Parsing MIME-encoded data in an HTTP request

Discussion in 'Python' started by Ron Garret, Jul 3, 2008.

  1. Ron Garret

    Ron Garret Guest

    I'm writing a little HTTP server and need to parse request content that
    is mime-encoded. All the MIME routines in the Python standard library
    seem to have been subsumed into the email package, which makes this
    operation a little awkward. It seems I have to do the following:

    1. Extract the content-length header from the HTTP request and use that
    to read the payload.

    2. Stick some artificial-looking headers onto the beginning of this
    payload to make it look like an email message (including the
    content-type and content-transfer-encoding headers)

    3. Parse the resulting string into a email message

    That works, but it feels way too hackish for my tastes. Surely there
    must be a better/more standard way of doing this?

    Thanks,
    rg
     
    Ron Garret, Jul 3, 2008
    #1
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  2. Ron Garret

    Guest

    On Jul 3, 3:59 pm, Ron Garret <> wrote:
    > I'm writing a little HTTP server and need to parse request content that
    > is mime-encoded. All the MIME routines in the Python standard library
    > seem to have been subsumed into the email package, which makes this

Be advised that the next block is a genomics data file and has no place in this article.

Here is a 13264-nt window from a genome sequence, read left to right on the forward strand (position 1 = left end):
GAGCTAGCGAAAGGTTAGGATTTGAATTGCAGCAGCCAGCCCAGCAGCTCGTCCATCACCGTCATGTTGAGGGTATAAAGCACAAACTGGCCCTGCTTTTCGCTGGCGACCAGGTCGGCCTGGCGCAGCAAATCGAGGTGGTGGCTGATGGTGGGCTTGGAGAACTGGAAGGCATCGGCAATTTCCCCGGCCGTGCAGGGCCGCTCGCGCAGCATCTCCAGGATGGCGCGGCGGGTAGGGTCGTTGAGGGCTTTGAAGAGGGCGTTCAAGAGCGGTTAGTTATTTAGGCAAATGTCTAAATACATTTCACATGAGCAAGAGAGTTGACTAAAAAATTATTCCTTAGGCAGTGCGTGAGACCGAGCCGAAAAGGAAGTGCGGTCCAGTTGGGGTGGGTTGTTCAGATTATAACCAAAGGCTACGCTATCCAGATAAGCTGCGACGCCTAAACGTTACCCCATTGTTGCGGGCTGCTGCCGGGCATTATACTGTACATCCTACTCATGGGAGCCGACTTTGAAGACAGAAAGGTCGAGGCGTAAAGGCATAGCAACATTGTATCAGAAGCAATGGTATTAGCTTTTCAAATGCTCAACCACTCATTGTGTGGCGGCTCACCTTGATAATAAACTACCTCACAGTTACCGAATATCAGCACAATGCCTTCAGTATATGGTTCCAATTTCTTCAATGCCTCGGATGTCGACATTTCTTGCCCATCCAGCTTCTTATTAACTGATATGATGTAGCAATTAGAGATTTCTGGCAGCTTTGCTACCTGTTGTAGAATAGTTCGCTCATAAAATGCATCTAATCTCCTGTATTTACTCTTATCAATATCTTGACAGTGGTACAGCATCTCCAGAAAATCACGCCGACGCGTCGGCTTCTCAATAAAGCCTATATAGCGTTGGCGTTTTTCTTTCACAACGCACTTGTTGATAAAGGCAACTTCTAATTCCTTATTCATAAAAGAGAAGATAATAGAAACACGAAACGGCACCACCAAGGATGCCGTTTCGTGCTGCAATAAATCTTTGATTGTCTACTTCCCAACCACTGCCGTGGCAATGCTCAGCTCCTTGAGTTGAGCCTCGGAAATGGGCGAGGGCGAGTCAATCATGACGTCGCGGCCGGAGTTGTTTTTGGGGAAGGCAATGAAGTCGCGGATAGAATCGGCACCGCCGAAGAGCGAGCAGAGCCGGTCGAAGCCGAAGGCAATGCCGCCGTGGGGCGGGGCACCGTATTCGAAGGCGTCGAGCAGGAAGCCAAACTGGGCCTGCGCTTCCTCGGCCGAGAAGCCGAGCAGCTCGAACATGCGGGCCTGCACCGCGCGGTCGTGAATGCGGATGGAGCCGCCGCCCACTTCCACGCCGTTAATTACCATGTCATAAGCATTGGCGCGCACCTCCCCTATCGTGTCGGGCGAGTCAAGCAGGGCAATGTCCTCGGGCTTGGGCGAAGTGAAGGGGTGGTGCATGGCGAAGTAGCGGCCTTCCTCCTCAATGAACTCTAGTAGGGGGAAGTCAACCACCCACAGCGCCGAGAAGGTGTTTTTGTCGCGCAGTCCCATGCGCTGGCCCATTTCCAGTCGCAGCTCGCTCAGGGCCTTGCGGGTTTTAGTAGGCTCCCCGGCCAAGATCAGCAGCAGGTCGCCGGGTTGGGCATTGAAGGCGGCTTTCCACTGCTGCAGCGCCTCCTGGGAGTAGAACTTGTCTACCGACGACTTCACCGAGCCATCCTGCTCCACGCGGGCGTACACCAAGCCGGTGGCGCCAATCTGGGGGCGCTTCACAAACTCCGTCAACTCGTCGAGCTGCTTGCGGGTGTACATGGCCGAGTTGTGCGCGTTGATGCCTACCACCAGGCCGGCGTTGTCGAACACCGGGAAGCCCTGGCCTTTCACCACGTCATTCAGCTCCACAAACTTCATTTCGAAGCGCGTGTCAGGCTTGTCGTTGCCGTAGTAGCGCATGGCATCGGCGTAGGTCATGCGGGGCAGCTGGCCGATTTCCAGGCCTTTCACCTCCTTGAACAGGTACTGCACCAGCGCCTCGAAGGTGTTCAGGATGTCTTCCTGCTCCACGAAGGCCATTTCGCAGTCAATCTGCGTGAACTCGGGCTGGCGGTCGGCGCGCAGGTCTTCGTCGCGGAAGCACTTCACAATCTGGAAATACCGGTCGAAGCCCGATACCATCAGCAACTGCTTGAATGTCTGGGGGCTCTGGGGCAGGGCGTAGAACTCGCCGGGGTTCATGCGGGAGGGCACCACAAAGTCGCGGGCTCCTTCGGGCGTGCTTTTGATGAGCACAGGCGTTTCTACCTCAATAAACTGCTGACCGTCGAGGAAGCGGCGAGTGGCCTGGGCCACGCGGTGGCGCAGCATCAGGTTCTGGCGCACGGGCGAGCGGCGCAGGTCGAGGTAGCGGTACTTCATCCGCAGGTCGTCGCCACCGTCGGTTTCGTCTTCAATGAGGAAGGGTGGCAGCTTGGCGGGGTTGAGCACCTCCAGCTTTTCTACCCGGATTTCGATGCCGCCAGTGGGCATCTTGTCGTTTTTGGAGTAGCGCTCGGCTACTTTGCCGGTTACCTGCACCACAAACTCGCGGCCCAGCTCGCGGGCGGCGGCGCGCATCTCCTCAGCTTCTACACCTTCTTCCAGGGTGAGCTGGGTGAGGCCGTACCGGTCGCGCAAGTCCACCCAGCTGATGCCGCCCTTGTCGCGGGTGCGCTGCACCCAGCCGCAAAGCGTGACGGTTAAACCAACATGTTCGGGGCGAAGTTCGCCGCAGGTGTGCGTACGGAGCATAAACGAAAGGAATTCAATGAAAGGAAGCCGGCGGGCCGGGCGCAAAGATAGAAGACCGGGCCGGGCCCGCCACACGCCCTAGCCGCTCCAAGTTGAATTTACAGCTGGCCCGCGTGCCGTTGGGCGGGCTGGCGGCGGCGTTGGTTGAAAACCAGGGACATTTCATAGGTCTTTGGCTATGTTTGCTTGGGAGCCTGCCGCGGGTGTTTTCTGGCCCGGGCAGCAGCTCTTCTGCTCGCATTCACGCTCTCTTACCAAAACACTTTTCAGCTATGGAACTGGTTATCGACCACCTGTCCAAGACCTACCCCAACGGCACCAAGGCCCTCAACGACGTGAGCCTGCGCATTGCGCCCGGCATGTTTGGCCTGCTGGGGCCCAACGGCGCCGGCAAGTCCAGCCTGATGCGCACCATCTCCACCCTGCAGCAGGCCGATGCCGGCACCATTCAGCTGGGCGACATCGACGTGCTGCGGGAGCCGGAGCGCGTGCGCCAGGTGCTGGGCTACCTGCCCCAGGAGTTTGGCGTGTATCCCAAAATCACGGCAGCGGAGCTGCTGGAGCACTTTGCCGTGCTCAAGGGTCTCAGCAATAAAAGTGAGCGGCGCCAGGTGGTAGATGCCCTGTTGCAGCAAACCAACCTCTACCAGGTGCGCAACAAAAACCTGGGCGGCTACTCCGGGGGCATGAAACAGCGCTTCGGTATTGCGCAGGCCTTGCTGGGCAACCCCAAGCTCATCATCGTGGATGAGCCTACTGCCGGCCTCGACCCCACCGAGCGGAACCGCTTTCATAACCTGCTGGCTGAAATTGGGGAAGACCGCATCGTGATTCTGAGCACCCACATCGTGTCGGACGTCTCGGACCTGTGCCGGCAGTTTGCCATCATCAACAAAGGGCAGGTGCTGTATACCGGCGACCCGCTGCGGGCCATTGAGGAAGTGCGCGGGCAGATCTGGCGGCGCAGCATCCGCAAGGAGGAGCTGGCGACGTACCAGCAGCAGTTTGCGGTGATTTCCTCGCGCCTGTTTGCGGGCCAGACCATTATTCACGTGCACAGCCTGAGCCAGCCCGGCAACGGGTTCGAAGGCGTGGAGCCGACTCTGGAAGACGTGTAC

> operation a little awkward.


    To deal with messages of that kind, I've seen modules such as
    'rfc822', and 'mimetools' (which apparently builds itself from
    'rfc822', so it might be more complete). There's also 'mimetypes', in
    case you need to deal with file extensions and their corresponding
    MIME media type.

    > It seems I have to do the following:
    >
    > 1. Extract the content-length header from the HTTP request and use that
    > to read the payload.
    >
    > 2. Stick some artificial-looking headers onto the beginning of this
    > payload to make it look like an email message (including the
    > content-type and content-transfer-encoding headers)
    >
    > 3. Parse the resulting string into a email message
    >


    Email? Why does an HTTP server need to build an email message?

    I remember doing things like that some time ago when building an HTTP
    server myself (http://code.google.com/p/sws-d/). Incidentally, I
    resisted the urge to use much of the Python's library facilities (most
    things are done manually; am I a knucklehead or what!? :). You might
    wanna take a look to get some ideas.

    Sebastian
     
    , Jul 4, 2008
    #2
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  3. Ron Garret

    Ron Garret Guest

    In article
    <>,
    wrote:

    > On Jul 3, 3:59 pm, Ron Garret <> wrote:
    > > I'm writing a little HTTP server and need to parse request content that
    > > is mime-encoded. All the MIME routines in the Python standard library
    > > seem to have been subsumed into the email package, which makes this
    > > operation a little awkward.

    >
    > To deal with messages of that kind, I've seen modules such as
    > 'rfc822', and 'mimetools' (which apparently builds itself from
    > 'rfc822', so it might be more complete). There's also 'mimetypes', in
    > case you need to deal with file extensions and their corresponding